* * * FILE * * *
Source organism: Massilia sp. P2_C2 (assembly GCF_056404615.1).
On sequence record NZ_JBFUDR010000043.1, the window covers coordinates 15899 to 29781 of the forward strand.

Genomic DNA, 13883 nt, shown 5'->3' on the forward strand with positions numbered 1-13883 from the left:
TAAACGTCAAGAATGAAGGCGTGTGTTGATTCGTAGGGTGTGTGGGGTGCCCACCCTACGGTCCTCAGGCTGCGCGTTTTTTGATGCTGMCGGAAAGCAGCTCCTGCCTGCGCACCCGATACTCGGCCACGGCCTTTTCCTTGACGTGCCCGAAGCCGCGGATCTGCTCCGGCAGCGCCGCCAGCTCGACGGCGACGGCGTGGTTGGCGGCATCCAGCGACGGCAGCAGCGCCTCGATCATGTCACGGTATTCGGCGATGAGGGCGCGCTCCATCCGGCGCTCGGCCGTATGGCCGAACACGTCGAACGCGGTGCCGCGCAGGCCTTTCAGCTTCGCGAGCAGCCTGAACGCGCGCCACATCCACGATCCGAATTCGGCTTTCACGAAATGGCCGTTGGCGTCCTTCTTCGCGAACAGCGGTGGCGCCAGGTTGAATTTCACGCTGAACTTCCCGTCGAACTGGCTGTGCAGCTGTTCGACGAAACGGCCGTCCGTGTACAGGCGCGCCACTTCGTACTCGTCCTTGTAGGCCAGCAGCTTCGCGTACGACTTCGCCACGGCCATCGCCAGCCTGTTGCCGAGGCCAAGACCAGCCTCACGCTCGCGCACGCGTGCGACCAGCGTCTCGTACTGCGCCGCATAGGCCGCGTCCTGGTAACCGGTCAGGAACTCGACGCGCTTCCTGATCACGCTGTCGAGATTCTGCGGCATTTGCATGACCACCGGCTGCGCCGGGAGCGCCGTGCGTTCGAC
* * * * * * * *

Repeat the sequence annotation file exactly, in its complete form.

Source organism: Massilia sp. P2_C2 (assembly GCF_056404615.1).
On sequence record NZ_JBFUDR010000043.1, the window covers coordinates 15899 to 29781 of the forward strand.

Genomic DNA, 13883 nt, shown 5'->3' on the forward strand with positions numbered 1-13883 from the left:
TAAACGTCAAGAATGAAGGCGTGTGTTGATTCGTAGGGTGTGTGGGGTGCCCACCCTACGGTCCTCAGGCTGCGCGTTTTTTGATGCTGMCGGAAAGCAGCTCCTGCCTGCGCACCCGATACTCGGCCACGGCCTTTTCCTTGACGTGCCCGAAGCCGCGGATCTGCTCCGGCAGCGCCGCCAGCTCGACGGCGACGGCGTGGTTGGCGGCATCCAGCGACGGCAGCAGCGCCTCGATCATGTCACGGTATTCGGCGATGAGGGCGCGCTCCATCCGGCGCTCGGCCGTATGGCCGAACACGTCGAACGCGGTGCCGCGCAGGCCTTTCAGCTTCGCGAGCAGCCTGAACGCGCGCCACATCCACGATCCGAATTCGGCTTTCACGAAATGGCCGTTGGCGTCCTTCTTCGCGAACAGCGGTGGCGCCAGGTTGAATTTCACGCTGAACTTCCCGTCGAACTGGCTGTGCAGCTGTTCGACGAAACGGCCGTCCGTGTACAGGCGCGCCACTTCGTACTCGTCCTTGTAGGCCAGCAGCTTCGCGTACGACTTCGCCACGGCCATCGCCAGCCTGTTGCCGAGGCCAAGACCAGCCTCACGCTCGCGCACGCGTGCGACCAGCGTCTCGTACTGCGCCGCATAGGCCGCGTCCTGGTAACCGGTCAGGAACTCGACGCGCTTCCTGATCACGCTGTCGAGATTCTGCGGCATTTGCATGACCACCGGCTGCGCCGGGAGCGCCGTGCGTTCGAC